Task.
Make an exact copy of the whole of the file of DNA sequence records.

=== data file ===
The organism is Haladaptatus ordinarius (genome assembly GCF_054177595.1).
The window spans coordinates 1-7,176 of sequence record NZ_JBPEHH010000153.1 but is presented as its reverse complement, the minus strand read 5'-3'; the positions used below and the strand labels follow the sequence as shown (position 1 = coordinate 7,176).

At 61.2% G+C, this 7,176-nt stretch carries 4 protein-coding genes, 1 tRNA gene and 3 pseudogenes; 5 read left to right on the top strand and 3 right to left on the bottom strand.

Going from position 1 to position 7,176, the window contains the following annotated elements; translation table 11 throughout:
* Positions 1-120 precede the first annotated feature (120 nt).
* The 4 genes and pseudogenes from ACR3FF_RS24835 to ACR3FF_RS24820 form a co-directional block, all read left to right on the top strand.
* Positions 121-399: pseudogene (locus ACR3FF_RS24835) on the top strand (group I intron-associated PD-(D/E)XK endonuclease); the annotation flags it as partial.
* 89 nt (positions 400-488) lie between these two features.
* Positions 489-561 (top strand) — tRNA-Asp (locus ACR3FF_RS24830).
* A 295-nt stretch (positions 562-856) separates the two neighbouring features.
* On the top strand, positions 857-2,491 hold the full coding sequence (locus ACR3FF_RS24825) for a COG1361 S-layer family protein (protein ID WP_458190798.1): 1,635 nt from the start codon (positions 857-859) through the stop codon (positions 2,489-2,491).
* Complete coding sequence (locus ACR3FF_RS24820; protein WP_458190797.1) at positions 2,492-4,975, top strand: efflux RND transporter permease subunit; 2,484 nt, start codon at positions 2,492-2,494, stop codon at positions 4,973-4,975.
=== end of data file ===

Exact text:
The organism is Haladaptatus ordinarius (genome assembly GCF_054177595.1).
The window spans coordinates 1-7,176 of sequence record NZ_JBPEHH010000153.1 but is presented as its reverse complement, the minus strand read 5'-3'; the positions used below and the strand labels follow the sequence as shown (position 1 = coordinate 7,176).

At 61.2% G+C, this 7,176-nt stretch carries 4 protein-coding genes, 1 tRNA gene and 3 pseudogenes; 5 read left to right on the top strand and 3 right to left on the bottom strand.

Going from position 1 to position 7,176, the window contains the following annotated elements; translation table 11 throughout:
* Positions 1-120 precede the first annotated feature (120 nt).
* The 4 genes and pseudogenes from ACR3FF_RS24835 to ACR3FF_RS24820 form a co-directional block, all read left to right on the top strand.
* Positions 121-399: pseudogene (locus ACR3FF_RS24835) on the top strand (group I intron-associated PD-(D/E)XK endonuclease); the annotation flags it as partial.
* 89 nt (positions 400-488) lie between these two features.
* Positions 489-561 (top strand) — tRNA-Asp (locus ACR3FF_RS24830).
* A 295-nt stretch (positions 562-856) separates the two neighbouring features.
* On the top strand, positions 857-2,491 hold the full coding sequence (locus ACR3FF_RS24825) for a COG1361 S-layer family protein (protein ID WP_458190798.1): 1,635 nt from the start codon (positions 857-859) through the stop codon (positions 2,489-2,491).
* Complete coding sequence (locus ACR3FF_RS24820; protein WP_458190797.1) at positions 2,492-4,975, top strand: efflux RND transporter permease subunit; 2,484 nt, start codon at positions 2,492-2,494, stop codon at positions 4,973-4,975.